Heartland Bank increases maximum LVR on reverse mortgage

Announcement released as more and more customers struggle to make ends meet

Heartland Bank increases maximum LVR on reverse mortgage

Heartland Bank (Heartland) has increased the maximum loan-to-value ratio (LVR) on its reverse mortgage product, the most significant change to the bank’s reverse mortgage criteria since it introduced a monthly advance feature in 2017 and increased the limits for the first time since 2004.

Heartland has found that more and more customers are struggling to make ends meet due to the pressures of high inflation and increasing demands weighing on Kiwis aged 60 and over.

“We are seeing a strong increase in demand, with new business up 70% in the four months to October 31, 2021, compared with the same period in 2020. Higher property prices, low-interest rates, increasing indebtedness in retirement, and an aging population, along with greater awareness and acceptance of reverse mortgages, are all contributing to this,” said Andrew Ford, general manager for reverse mortgages at Heartland.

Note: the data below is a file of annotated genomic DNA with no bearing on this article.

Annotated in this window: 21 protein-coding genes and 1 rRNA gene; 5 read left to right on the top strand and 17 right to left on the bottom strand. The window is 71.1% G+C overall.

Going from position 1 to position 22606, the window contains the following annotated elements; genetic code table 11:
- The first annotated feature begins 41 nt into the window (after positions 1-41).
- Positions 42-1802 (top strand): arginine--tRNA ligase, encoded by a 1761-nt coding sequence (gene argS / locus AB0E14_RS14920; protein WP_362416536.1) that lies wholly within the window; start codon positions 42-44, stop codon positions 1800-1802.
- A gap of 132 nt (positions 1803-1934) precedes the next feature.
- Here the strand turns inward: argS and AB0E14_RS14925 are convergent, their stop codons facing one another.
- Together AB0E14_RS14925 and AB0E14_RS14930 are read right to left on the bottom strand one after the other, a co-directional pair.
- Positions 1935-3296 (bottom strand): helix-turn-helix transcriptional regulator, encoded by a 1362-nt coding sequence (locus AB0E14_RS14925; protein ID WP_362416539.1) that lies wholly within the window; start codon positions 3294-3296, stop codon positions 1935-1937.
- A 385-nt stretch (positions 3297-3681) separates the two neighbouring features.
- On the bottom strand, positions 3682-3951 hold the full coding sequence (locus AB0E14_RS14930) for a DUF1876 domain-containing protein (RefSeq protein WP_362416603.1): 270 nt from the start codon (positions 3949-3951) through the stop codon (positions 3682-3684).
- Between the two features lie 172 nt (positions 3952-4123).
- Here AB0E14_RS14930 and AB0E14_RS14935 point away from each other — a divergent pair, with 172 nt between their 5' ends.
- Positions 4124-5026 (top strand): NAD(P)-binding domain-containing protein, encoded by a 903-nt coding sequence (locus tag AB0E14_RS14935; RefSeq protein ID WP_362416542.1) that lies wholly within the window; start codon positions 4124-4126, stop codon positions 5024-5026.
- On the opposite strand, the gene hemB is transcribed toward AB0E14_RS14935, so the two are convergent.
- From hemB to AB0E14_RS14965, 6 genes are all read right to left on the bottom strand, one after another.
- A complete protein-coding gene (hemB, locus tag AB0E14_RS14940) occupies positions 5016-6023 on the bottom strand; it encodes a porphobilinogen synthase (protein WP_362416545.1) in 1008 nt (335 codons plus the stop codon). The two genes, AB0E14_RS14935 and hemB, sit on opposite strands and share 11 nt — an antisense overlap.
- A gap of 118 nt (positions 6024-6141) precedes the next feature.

Heartland has decided to increase the maximum LVR by 5%, while the new maximum LVR for 70-year-olds is 30%.

It added that it encourages its customers to only borrow what they need. As a result, most of its customers only borrow a modest amount, with the average initial LVR in the 12 months to September 30, 2021, being only 9%.

Read more: Heartland reports strong full-year results

During the World Elder Abuse Awareness Day on June 15, Age Concern New Zealand revealed that one in 10 people over 65 years old experiences some form of elder abuse.

In a previous statement, Ford emphasised that everyone should feel safe and free from coercion when making financial decisions – which is why the bank requires all customers to obtain independent legal advice and encourages them to seek financial advice. In addition, it states that it carefully looks out for any signs of potential financial abuse.

“Taking out a reverse mortgage is a financial decision that should be carefully considered,” he said. “Our people are trained to identify any potential signs of vulnerability along with situations where there is not a clear benefit for our customer.”

In a recent statement, Ford said the Heartland’s new LVR limit would help more people have a better retirement without having to sell their homes.

He added: “In a recent survey of over 2,000 Kiwis, only 12% said NZ Super was enough to live the retirement they desire. Using a reverse mortgage to tap some of the equity in their home can be a great way to live a more comfortable retirement.”